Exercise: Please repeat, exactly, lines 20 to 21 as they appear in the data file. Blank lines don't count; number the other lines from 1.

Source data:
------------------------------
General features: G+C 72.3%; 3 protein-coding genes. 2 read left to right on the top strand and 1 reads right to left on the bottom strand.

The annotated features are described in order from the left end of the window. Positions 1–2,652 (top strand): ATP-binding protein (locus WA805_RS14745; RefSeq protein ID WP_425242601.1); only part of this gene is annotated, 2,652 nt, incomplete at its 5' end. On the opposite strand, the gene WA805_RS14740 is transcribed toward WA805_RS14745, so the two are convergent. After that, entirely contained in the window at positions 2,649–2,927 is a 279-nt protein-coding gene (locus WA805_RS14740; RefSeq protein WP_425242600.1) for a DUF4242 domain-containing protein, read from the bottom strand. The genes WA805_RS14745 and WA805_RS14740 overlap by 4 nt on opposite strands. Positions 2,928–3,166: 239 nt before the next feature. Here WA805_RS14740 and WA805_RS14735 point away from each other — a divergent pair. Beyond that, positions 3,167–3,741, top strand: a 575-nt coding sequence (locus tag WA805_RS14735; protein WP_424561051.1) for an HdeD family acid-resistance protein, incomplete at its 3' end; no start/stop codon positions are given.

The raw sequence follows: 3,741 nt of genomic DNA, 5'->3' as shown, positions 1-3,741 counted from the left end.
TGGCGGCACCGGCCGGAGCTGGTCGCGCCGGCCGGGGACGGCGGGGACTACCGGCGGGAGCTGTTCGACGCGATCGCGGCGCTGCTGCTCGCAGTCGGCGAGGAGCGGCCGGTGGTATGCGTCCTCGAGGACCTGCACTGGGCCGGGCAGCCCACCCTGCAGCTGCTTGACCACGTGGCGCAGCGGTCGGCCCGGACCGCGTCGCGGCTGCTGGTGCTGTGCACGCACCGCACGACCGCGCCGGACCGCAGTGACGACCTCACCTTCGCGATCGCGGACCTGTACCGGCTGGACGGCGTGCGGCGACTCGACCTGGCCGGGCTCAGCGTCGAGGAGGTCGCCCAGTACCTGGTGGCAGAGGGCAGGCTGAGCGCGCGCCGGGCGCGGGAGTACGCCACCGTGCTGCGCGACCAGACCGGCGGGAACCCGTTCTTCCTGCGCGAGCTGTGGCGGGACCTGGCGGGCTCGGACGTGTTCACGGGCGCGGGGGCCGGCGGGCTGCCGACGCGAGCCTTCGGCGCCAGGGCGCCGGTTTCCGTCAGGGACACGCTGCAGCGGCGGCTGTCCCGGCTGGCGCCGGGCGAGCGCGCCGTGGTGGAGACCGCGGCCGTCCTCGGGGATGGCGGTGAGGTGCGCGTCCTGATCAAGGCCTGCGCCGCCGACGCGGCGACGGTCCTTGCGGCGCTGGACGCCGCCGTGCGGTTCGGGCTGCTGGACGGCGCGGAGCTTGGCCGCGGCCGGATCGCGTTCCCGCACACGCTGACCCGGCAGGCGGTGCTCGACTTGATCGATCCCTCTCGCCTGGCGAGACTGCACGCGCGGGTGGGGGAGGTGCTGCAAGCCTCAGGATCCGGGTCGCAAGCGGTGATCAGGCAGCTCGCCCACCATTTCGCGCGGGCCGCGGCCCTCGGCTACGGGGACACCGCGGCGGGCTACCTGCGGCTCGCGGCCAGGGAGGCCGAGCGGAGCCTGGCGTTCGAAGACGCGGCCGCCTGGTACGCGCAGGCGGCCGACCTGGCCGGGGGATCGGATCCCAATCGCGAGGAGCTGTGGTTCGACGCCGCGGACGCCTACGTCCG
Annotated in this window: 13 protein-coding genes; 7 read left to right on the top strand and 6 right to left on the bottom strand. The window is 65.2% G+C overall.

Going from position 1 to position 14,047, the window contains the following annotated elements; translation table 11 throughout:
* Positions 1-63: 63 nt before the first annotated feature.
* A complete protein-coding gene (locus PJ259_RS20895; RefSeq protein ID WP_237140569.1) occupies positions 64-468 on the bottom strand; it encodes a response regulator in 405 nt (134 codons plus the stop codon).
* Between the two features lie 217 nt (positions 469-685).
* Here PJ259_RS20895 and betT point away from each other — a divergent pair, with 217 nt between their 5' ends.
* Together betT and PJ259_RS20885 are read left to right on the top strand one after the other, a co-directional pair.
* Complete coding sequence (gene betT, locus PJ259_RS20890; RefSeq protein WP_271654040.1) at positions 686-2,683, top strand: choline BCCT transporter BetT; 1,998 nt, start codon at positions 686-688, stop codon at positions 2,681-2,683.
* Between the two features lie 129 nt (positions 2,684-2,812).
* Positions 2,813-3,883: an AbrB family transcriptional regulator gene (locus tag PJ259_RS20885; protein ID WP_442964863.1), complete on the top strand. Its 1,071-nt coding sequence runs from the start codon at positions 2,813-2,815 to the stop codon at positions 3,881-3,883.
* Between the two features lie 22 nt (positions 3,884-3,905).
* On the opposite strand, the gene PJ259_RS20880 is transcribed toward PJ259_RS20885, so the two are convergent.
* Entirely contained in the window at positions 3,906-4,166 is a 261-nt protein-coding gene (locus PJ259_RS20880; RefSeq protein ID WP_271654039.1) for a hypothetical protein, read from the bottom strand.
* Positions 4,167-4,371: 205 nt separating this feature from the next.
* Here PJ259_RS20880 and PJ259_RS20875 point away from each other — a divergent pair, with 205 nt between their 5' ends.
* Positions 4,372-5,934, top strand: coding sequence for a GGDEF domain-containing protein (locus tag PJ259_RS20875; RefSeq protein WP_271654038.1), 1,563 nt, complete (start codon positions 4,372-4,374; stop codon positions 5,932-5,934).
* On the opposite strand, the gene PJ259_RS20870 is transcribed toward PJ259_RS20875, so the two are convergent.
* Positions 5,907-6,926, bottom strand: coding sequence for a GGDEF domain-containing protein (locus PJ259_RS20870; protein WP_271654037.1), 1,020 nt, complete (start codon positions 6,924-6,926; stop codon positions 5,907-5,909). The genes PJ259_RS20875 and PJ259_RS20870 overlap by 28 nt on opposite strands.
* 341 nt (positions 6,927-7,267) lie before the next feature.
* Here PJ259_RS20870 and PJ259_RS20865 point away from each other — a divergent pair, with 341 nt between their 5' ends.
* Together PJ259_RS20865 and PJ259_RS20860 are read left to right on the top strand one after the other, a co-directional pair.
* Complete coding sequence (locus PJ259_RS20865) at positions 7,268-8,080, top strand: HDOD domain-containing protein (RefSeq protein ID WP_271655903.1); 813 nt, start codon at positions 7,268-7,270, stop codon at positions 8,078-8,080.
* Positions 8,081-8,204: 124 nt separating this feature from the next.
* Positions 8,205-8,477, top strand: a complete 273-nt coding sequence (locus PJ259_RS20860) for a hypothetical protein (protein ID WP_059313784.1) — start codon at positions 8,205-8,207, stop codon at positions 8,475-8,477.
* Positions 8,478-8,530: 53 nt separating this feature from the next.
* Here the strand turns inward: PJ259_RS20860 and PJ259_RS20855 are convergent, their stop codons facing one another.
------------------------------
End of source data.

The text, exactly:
* Positions 4,372-5,934, top strand: coding sequence for a GGDEF domain-containing protein (locus tag PJ259_RS20875; RefSeq protein WP_271654038.1), 1,563 nt, complete (start codon positions 4,372-4,374; stop codon positions 5,932-5,934).
* On the opposite strand, the gene PJ259_RS20870 is transcribed toward PJ259_RS20875, so the two are convergent.